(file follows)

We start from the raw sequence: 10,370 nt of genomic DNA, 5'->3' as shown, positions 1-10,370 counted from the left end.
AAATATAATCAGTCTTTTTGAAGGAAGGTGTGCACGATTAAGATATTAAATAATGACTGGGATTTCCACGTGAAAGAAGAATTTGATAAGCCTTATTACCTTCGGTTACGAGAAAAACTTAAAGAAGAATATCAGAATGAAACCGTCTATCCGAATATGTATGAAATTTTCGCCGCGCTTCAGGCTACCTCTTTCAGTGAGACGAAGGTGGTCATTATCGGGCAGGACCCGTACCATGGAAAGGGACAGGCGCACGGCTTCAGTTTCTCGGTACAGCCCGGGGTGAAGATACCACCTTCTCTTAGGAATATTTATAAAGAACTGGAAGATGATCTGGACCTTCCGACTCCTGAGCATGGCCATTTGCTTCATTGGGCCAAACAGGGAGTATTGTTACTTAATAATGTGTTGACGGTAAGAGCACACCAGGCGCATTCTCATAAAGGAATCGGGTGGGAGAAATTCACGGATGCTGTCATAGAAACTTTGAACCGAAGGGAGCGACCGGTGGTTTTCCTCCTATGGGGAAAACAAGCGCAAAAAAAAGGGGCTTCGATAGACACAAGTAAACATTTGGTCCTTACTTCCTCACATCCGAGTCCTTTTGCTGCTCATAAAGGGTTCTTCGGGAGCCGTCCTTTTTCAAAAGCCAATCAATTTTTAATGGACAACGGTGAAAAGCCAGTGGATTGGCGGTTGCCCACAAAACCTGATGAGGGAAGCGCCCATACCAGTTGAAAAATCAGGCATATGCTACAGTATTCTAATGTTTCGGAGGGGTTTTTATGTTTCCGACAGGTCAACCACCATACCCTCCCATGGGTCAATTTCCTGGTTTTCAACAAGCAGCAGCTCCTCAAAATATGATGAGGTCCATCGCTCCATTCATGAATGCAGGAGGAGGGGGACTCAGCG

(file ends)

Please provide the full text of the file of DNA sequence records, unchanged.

We start from the raw sequence: 10,370 nt of genomic DNA, 5'->3' as shown, positions 1-10,370 counted from the left end.
AAATATAATCAGTCTTTTTGAAGGAAGGTGTGCACGATTAAGATATTAAATAATGACTGGGATTTCCACGTGAAAGAAGAATTTGATAAGCCTTATTACCTTCGGTTACGAGAAAAACTTAAAGAAGAATATCAGAATGAAACCGTCTATCCGAATATGTATGAAATTTTCGCCGCGCTTCAGGCTACCTCTTTCAGTGAGACGAAGGTGGTCATTATCGGGCAGGACCCGTACCATGGAAAGGGACAGGCGCACGGCTTCAGTTTCTCGGTACAGCCCGGGGTGAAGATACCACCTTCTCTTAGGAATATTTATAAAGAACTGGAAGATGATCTGGACCTTCCGACTCCTGAGCATGGCCATTTGCTTCATTGGGCCAAACAGGGAGTATTGTTACTTAATAATGTGTTGACGGTAAGAGCACACCAGGCGCATTCTCATAAAGGAATCGGGTGGGAGAAATTCACGGATGCTGTCATAGAAACTTTGAACCGAAGGGAGCGACCGGTGGTTTTCCTCCTATGGGGAAAACAAGCGCAAAAAAAAGGGGCTTCGATAGACACAAGTAAACATTTGGTCCTTACTTCCTCACATCCGAGTCCTTTTGCTGCTCATAAAGGGTTCTTCGGGAGCCGTCCTTTTTCAAAAGCCAATCAATTTTTAATGGACAACGGTGAAAAGCCAGTGGATTGGCGGTTGCCCACAAAACCTGATGAGGGAAGCGCCCATACCAGTTGAAAAATCAGGCATATGCTACAGTATTCTAATGTTTCGGAGGGGTTTTTATGTTTCCGACAGGTCAACCACCATACCCTCCCATGGGTCAATTTCCTGGTTTTCAACAAGCAGCAGCTCCTCAAAATATGATGAGGTCCATCGCTCCATTCATGAATGCAGGAGGAGGGGGACTCAGCG